First of all, the definition of concordism that you give is not the customary one. I don’t know who Wimmer is, but he is using the word in an idiosyncratic way that departs from normal usage. Concordism is not the attempt to correlate the Bible and modern science through a Day-Age theory. The Day-Age theory is one particular interpretation of Gen. 1. Concordism rather is a hermeneutical approach to scripture. It is a hermeneutic which advocates interpreting scripture in light of modern science. One attempts to read modern science into the text. Concordism is a hermeneutic which may be adopted by Young Earthers or Old Earthers. For example, the Old Earther might take the biblical expression that the Lord “stretched out the heavens” to be a description of the expansion of space postulated by modern cosmology. The Young Earther might take the biblical expression that things reproduce “after their kinds” to be referring to modern biological species.

Now I reject the hermeneutic of concordism. Instead we should adopt the hermeneutical approach of trying to determine how the original author and audience would have understood the text. Rather than trying to impose modern science onto the Genesis account of creation or to read it in light of modern science, we want to read the account as it would have been understood by the original people who read it. That requires us to bracket our knowledge of modern science and put ourselves in the shoes of these ancient Hebrews.

(By the way, concordism is not a heresy. It’s just bad hermeneutics which will obscure rather than illuminate the text.)

I trust this answers your question “How are you not a concordist?” (Ironically, I’m not a concordist in Wimmer’s idiosyncratic sense either, since I reject the Day-Age interpretation. I’ve been perfectly straightforward about this in my Defenders lectures.) So I’ve got nothing to “distance” myself from.

Your point about William Dembski’s theodicy is puzzling. As I understand him, his proposal aims precisely at explaining how there can be a world of death and suffering ages before man’s fall. His solution is that the wider world outside the Garden of Eden is proleptically fallen, that is to say, God, foreknowing that man would fall into sin, created him in a fallen world that would be most appropriate to his fallen condition. His view is not the absurd view that “the past was created after the ‘Fall’,” as if by backward causation! Dembski’s provocative view is an Old Earth theodicy.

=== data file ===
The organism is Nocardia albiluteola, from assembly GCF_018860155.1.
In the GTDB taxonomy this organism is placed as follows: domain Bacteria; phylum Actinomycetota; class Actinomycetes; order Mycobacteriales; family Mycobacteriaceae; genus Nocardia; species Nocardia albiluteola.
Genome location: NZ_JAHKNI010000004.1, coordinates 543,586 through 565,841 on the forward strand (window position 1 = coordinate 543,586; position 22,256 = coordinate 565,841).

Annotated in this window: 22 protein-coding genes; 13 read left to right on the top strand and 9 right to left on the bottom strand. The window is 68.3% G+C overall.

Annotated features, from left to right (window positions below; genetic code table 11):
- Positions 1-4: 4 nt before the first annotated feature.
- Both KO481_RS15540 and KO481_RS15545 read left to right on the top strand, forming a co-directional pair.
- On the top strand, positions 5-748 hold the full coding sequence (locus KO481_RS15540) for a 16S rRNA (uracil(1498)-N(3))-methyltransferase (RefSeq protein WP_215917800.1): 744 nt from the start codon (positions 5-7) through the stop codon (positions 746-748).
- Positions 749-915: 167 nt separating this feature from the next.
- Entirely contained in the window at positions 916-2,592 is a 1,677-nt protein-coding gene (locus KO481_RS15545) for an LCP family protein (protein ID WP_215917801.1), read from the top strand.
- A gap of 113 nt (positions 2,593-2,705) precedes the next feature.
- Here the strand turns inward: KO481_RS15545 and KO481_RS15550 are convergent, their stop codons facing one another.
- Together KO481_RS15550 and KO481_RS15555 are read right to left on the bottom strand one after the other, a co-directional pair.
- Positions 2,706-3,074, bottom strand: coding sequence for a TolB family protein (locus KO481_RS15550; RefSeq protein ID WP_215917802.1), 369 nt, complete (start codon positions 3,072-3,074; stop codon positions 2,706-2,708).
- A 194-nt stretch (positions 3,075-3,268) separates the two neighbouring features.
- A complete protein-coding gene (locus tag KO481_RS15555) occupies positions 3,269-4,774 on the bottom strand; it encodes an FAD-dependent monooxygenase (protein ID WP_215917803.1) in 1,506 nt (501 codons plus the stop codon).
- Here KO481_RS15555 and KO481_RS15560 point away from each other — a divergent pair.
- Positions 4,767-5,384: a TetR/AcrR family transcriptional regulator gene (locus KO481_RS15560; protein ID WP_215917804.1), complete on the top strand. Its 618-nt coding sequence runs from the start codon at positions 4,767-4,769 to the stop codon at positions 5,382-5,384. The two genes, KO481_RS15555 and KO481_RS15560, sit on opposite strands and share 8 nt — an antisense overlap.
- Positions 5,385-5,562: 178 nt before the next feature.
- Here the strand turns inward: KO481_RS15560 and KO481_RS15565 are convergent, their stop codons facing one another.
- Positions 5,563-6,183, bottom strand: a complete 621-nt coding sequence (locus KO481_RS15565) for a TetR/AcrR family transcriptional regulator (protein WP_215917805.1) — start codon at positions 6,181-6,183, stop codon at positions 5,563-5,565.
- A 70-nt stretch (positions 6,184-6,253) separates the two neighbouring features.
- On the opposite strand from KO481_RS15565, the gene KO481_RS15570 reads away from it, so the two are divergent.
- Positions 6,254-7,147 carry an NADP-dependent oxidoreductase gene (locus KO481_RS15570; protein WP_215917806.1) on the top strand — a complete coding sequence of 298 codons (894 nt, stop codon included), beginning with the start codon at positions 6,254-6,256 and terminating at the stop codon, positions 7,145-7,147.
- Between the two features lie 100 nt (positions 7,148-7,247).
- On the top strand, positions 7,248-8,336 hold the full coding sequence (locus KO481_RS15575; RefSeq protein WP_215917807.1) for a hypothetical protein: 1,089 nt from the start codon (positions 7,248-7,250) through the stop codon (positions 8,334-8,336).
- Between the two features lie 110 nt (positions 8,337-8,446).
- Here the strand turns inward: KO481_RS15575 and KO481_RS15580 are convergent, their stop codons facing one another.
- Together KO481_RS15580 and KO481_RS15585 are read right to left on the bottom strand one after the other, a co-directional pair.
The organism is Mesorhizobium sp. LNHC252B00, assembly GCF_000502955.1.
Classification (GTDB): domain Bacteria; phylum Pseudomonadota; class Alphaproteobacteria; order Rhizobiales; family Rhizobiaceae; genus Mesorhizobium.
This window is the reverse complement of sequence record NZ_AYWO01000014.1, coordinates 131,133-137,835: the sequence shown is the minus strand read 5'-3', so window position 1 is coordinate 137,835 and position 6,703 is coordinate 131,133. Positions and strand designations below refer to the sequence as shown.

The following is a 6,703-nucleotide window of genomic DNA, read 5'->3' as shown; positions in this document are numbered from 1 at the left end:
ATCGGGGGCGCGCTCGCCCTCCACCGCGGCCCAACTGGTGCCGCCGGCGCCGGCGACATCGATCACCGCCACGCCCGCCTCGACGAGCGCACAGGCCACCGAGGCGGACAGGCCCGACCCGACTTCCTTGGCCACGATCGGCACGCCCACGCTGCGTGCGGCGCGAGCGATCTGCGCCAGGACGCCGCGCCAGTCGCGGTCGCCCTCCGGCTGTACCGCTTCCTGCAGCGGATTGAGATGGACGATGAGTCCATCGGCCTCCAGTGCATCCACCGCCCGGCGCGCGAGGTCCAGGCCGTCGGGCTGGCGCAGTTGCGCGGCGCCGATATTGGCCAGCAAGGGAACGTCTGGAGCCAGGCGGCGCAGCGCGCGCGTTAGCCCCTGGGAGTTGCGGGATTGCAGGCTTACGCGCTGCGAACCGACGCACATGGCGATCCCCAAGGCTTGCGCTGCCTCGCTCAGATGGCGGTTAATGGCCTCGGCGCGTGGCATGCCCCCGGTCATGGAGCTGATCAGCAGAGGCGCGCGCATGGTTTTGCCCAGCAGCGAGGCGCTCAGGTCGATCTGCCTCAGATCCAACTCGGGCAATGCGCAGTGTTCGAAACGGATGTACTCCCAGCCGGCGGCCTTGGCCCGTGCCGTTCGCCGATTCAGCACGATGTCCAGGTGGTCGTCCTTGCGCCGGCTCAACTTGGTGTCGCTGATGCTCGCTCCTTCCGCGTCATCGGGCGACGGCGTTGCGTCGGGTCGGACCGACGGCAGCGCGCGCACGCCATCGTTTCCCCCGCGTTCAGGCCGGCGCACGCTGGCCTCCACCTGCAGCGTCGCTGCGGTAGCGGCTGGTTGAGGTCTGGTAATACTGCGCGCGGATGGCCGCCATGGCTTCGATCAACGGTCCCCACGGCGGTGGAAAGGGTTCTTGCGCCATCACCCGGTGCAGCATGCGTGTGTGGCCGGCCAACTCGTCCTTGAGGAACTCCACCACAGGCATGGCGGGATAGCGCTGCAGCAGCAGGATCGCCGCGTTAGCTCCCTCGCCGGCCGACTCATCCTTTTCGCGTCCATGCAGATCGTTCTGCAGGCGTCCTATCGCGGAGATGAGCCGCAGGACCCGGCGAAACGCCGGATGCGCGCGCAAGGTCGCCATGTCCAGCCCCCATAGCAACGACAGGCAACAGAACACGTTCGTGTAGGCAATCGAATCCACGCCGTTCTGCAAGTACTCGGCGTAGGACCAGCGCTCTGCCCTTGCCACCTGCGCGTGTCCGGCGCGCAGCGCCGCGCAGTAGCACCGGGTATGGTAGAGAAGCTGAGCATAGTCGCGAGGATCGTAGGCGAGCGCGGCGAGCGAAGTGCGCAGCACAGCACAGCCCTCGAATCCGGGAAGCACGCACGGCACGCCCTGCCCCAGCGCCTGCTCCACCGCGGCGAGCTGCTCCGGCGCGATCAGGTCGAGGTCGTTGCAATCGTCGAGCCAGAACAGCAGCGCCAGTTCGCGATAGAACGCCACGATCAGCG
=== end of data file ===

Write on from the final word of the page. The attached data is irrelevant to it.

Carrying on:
I find it odd that you advocate Francis Schaeffer’s approach of “humble openness,” since that is precisely what I advocate in my Defenders lectures on the interpretation of Gen. 1. I outline around eight different interpretations of Genesis 1 advocated by evangelical exegetes, from the literal interpretation to the mythological interpretation. In the end I leave the question open as to which is the correct understanding, though some of these views (like John Walton’s) strike me as much more implausible than others. How about you? Are you open to Henri Blocher’s literary framework interpretation? Or Walton’s functional interpretation? Or are you open only to Young Earth views?

Beyond the question of how one should best interpret Gen. 1 is the logically subsequent question of how that interpretation is to be integrated with the findings of modern science in order to achieve a synoptic worldview (which should be the aim of every systematic theologian). Notice that these are two distinct questions, handled separately in my lectures. As one who for over thirty years has been plumping for Big Bang cosmology, I have been perfectly clear that I believe that the universe is some 13.8 billion years old. No informed reader could be confused about that. But unlike a concordist like Hugh Ross, I don’t think that the Bible teaches the Big Bang. To repeat: there are two distinct questions here: (i) how Gen. 1 is to be properly interpreted (which requires shunning concordism) and (ii) how that interpretation is to integrated with the findings of modern science (which requires taking account of the data of both modern science and scripture, properly interpreted).

As for the origin of life and the development of biological complexity, I again have no strong views on the subject. I maintain a humble openness and am ready to follow the evidence where it leads. Perhaps some of the lack of clarity about my views that you mention is due to the fact that I am undecided about these questions and so genuinely open to alternatives. But as explained in my lectures, it seems to me that some sort of progressive creationism is perhaps the view that best integrates the biblical and scientific data.

- William Lane Craig